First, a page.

A brilliant place to start for the uninitiated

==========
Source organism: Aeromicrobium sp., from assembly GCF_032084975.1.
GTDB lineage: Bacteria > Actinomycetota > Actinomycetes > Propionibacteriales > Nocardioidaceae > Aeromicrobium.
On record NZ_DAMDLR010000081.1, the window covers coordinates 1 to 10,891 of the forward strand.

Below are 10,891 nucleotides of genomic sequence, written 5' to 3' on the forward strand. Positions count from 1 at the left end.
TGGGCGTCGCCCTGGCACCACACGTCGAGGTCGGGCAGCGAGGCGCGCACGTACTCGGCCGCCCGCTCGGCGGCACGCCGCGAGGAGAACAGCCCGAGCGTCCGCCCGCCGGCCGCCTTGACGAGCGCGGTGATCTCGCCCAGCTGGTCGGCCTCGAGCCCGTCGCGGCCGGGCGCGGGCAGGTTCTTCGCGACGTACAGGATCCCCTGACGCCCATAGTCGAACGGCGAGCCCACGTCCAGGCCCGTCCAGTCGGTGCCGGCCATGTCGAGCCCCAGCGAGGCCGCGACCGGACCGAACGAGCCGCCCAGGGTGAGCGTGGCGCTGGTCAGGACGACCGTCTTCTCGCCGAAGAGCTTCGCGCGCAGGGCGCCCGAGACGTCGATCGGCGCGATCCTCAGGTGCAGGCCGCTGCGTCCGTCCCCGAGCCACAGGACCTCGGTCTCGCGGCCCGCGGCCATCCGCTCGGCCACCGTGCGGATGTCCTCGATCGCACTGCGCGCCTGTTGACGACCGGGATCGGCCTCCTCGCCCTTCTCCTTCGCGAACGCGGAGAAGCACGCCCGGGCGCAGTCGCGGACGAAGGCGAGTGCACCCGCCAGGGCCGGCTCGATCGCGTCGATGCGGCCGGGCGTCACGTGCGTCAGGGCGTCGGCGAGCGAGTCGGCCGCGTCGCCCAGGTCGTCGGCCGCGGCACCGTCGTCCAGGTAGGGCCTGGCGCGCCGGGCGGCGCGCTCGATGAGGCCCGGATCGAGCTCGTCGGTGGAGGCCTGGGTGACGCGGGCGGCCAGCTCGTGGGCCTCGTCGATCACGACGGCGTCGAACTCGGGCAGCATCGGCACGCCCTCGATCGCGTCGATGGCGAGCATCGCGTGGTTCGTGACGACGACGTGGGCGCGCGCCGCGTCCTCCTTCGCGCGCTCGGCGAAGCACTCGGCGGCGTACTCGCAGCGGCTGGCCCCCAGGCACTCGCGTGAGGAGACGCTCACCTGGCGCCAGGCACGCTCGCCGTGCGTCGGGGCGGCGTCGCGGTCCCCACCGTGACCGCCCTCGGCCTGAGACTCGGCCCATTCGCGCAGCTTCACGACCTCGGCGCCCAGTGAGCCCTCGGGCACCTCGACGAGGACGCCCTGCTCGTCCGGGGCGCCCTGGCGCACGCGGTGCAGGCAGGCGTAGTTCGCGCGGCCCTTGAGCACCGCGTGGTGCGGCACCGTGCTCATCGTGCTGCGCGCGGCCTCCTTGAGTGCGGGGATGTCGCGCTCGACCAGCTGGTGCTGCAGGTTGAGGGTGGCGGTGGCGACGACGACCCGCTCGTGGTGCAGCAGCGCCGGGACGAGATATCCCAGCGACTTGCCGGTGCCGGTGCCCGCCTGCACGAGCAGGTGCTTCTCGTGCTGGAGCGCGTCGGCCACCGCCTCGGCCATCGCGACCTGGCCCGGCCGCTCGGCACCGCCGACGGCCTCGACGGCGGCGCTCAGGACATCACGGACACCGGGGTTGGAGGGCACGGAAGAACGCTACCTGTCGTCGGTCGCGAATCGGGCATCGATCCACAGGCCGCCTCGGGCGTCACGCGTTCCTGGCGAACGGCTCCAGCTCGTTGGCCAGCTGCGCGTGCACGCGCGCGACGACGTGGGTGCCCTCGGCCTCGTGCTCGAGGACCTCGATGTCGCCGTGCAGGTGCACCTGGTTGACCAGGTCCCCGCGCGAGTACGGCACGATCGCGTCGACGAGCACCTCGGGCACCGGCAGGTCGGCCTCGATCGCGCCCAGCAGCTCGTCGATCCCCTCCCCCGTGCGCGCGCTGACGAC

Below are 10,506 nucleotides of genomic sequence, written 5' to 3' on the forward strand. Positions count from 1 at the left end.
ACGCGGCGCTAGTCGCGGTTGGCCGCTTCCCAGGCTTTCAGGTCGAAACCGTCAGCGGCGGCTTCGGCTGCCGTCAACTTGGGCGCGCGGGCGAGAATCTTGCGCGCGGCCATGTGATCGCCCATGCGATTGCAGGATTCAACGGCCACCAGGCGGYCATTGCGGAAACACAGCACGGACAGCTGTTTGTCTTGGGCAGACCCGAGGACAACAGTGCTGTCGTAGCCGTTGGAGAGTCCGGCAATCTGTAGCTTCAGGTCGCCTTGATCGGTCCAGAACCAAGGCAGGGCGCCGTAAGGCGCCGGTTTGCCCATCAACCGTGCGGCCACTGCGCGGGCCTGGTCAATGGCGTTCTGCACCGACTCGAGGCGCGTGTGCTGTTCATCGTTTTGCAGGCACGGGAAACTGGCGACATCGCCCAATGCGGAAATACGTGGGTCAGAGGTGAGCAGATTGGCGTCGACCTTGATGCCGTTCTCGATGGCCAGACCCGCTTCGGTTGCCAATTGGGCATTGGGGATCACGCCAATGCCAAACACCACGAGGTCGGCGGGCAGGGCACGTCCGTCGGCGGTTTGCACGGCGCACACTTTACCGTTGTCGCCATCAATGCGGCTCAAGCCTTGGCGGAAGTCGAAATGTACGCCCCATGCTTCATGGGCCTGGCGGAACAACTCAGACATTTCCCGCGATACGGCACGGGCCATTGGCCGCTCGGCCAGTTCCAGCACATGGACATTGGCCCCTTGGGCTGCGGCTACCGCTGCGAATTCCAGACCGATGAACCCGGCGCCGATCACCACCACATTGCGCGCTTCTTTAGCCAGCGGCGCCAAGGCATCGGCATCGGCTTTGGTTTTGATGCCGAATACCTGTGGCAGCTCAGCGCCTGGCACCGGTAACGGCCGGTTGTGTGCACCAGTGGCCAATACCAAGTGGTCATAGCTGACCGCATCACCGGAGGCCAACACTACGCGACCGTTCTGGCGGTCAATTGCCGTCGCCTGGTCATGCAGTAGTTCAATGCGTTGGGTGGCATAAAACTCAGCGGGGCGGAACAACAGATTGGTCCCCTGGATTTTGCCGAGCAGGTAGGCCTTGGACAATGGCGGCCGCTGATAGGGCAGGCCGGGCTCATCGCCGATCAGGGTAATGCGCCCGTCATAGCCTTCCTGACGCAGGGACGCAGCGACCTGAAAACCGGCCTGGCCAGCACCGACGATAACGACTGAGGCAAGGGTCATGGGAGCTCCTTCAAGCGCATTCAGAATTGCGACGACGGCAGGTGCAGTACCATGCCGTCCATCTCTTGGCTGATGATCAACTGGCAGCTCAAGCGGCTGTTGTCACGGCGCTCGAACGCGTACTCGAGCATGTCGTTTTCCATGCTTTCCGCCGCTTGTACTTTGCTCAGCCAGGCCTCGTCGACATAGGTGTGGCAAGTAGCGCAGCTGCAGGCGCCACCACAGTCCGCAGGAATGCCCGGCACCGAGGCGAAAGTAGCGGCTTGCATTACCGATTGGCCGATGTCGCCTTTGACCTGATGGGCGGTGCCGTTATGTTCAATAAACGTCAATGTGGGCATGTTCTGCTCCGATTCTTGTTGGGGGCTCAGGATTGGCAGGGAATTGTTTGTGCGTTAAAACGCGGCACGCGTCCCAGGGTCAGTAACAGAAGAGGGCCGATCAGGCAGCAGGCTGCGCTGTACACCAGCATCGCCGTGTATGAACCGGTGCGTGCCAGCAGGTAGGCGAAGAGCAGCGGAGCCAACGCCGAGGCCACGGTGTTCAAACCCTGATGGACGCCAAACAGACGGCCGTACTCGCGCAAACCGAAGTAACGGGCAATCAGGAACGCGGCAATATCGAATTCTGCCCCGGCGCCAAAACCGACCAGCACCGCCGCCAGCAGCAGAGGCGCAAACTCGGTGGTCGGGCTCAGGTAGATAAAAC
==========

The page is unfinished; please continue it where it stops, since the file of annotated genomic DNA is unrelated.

Charlemagne Palestine (a noted early minimal composer and conceptual artist) took a break from music for a number of years to focus on his fascinating installations. The last three or four years have seen him return to his minimal roots with a series of brilliant new releases that are varied in their execution, but fairly united in their conception. Pieces tend to range from 45 to 75 minutes in length on compact disc and deal with various aspects of the creation of the drone and its ability to seemingly alter aspects of time. "Maximin" comes as a bit of a surprise. David Coulter and Jean-Marie Mathoul have reconfigured moments from three of the previous new Palestine records with his blessing and participation. Using those records as templates, they have distilled the pieces into anywhere from two-and-a-half to 12-minute sections, then subtly added additional drones, loops, guitars, pianos, etc. One would think that this would drastically alter the intent of the music (Reich re-mixed anyone?), yet they've managed to very faithfully adhere to the spirit of the original pieces. Highlights include the reworked versions of Palestine's "Jamaica Heinekens in Brooklyn" in which Palestine wandered around during the famed annual West Indian Day Parade with a tape recorder and then applied a drone to the proceedings, and Palestine's very beautiful and odd singing on "Karenina." Hopefully, by shortening the length of the tracks, and in a sense compiling his recent output, the music of Charlemagne Palestine will reach a much wider audience than what he has thus been granted. A brilliant place to start for the uninitiated. [MK]